Bryant, Isabella(born: 1890) In 1917, United States District Court Judge John Raymond Hazel ruled that Isabella Bryant was a U.S. citizen because her father, a former slave from Kentucky, had become a U.S. citizen when slaves were emancipated in Kentucky. At the time, Isabella Bryant was living on Caledonia Avenue in Rochester, New York. Her case was represented by lawyer Edwin C. Smith, who had asked the courts to grant Bryant the writ of habeas corpus. Isabella Bryant knew that her father was born in Kentucky around 1854. His name was Henry Bryant, he was a Methodist, and was born in the United States according to the Canada Census of 1901. He was the husband of Ellen Bryant and the family of seven lived in Hamilton, where Isabella was born around 1890.
Her father was never naturalized as a Canadian citizen; therefore, the courts determined that he was an American citizen and so was his daughter; therefore, Isabella Bryant could not be deported from the United States. The U.S. Department of Labor had described Isabella Bryant as an unwed mother of two children; supposedly, the first child was born in Canada and the second in the United States. Isabella Bryant had visited her sister, Mrs. Matilda Taylor, in July of 1915. Her sister lived at 11 Egerton Street in Rochester, NY [source: Immigration Card 446-E ; 07/25/15].
Isabella Bryant's immigration card describes her as an African(Blk) woman standing 5 feet 8 inches tall. Also on the card is her mother's name and address: Ellen Johnson, 101 Carolina Street, North Hamilton, Ontario, Canada. It is not known how long Isabella Bryant stayed in the U.S. before returning to Canada, but in August of 1915 she immigrated to the U.S. She arrived at the port of Buffalo, NY, according to the List Or Manifest of Alien Passengers Applying for Admission, Sheet No. 14, a U.S. Department of Labor, Immigration Service form. Isabella Bryant is listed as African (Blk), and her Canadian address is the same as her mother's address in North Hamilton. She entered the U.S. and lived in Rochester, NY, for two years, then the U.S. Department of Labor ordered her deported because she was said to be an undesirable alien who would probably become a public charge.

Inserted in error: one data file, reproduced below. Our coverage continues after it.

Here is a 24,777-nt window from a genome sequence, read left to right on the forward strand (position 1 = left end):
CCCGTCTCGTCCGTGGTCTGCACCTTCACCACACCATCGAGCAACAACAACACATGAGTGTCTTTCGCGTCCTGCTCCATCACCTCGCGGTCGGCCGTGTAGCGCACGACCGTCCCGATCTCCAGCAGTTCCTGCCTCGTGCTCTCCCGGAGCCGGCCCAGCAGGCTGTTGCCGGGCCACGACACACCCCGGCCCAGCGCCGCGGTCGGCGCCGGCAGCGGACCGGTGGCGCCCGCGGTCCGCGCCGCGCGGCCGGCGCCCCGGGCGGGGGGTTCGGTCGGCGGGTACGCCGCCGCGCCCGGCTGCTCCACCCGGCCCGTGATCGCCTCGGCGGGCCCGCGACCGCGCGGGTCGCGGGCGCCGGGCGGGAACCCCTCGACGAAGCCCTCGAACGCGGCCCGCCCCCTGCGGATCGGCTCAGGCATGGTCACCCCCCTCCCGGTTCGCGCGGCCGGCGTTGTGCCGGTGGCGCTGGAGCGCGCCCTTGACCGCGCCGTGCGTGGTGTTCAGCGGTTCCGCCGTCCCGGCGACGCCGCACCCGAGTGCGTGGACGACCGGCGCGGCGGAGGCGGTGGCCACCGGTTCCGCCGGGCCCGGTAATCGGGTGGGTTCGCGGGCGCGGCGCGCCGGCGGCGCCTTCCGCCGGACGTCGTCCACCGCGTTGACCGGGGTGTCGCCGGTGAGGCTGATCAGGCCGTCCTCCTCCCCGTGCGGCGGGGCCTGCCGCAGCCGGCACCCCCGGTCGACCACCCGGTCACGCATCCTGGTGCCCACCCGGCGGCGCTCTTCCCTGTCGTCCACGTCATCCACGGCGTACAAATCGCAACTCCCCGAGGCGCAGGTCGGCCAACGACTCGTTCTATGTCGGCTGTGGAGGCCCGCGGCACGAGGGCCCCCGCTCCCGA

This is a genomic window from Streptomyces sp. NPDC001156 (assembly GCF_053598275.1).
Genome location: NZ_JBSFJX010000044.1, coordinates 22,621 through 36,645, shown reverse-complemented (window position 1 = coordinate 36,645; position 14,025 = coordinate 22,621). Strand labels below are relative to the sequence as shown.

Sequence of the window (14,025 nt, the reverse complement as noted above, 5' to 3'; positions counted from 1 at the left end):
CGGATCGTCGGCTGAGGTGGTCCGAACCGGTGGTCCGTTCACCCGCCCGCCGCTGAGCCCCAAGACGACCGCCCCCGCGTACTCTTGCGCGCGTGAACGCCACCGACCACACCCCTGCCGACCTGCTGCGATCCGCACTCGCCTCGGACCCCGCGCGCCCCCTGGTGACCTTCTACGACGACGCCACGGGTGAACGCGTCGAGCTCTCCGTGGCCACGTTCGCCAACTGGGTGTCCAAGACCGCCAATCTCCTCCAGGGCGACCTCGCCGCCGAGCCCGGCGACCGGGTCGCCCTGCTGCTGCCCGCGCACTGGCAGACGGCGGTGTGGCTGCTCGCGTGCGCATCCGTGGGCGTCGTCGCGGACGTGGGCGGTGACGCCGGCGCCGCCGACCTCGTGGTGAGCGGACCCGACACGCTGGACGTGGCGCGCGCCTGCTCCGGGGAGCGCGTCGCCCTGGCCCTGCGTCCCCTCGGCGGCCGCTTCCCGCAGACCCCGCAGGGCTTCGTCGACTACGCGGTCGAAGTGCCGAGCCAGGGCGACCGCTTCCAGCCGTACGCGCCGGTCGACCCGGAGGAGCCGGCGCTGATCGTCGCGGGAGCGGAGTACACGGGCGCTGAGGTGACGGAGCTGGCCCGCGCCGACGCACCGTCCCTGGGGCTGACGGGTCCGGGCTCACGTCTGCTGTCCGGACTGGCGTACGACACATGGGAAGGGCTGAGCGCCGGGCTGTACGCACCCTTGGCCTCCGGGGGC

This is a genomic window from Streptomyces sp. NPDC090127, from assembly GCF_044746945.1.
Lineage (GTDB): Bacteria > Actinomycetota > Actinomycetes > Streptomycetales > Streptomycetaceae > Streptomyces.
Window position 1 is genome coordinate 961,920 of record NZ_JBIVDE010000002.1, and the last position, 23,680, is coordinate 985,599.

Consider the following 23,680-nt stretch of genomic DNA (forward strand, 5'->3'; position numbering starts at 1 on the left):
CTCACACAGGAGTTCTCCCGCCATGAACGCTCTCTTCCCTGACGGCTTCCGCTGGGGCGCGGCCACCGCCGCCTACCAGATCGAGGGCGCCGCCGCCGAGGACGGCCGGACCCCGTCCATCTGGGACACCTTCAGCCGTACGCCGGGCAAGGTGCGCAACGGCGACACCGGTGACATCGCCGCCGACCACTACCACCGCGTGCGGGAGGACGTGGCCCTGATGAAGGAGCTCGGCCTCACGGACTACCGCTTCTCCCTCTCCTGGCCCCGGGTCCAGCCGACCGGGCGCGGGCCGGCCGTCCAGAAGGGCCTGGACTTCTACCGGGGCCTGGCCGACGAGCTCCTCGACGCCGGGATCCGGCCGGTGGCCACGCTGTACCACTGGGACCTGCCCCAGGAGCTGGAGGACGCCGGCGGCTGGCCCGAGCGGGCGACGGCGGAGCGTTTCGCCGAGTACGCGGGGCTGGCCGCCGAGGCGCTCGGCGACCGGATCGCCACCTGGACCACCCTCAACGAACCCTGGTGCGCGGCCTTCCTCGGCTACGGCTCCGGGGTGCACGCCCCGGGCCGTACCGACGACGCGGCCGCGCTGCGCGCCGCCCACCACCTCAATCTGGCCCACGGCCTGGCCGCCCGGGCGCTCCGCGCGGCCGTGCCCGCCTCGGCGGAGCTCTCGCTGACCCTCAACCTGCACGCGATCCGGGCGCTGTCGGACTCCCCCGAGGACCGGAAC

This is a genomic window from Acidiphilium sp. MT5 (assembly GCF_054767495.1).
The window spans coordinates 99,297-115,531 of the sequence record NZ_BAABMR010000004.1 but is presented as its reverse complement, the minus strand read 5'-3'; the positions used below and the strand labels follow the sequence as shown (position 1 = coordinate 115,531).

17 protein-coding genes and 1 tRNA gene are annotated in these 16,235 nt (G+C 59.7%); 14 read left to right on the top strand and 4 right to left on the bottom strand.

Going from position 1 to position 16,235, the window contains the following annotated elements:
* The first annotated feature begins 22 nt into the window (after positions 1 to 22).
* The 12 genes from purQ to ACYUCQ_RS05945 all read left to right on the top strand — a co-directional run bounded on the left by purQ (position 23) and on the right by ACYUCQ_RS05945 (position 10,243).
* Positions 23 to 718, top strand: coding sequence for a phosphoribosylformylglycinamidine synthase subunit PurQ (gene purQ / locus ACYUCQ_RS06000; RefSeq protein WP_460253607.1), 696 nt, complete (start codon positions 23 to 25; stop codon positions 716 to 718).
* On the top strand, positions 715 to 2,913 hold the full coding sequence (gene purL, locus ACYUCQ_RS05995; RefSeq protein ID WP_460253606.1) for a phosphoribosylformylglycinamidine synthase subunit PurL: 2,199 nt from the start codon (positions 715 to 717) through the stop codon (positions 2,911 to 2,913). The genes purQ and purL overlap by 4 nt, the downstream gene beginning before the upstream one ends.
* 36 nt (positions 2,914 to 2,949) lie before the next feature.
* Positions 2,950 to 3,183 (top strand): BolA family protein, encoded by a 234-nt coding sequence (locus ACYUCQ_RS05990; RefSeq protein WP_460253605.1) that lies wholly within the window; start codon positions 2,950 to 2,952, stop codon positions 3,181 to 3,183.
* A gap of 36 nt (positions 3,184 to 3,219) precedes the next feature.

Isabella Bryant refused to leave the U.S. and hired lawyer Edwin C. Smith. The case was another example of the citizenship question concerning former slaves. Also, the Immigration Act of 1917 [info] had passed in February of 1917 to further ban undesirables from entering and/or remaining in the United States. In Isabella Bryant's case, having a child out of wedlock had made her an undesirable alien, according to the U.S. Department of Labor. This was the time period during World War I, just prior to the United States sending American troops into battle. The ruling by Judge John R. Hazel allowed Isabella Bryant to remain in the United States. She was still living in Rochester, NY, in 1920 and is included in the U.S. Census, where she is listed as white and single; she was employed as a domestic. There are no children listed with Isabella Bryant on the immigration forms or in the 1920 Census. For more see "Slave's daughter is an American," The Post Express, 04/12/1917, p. 33.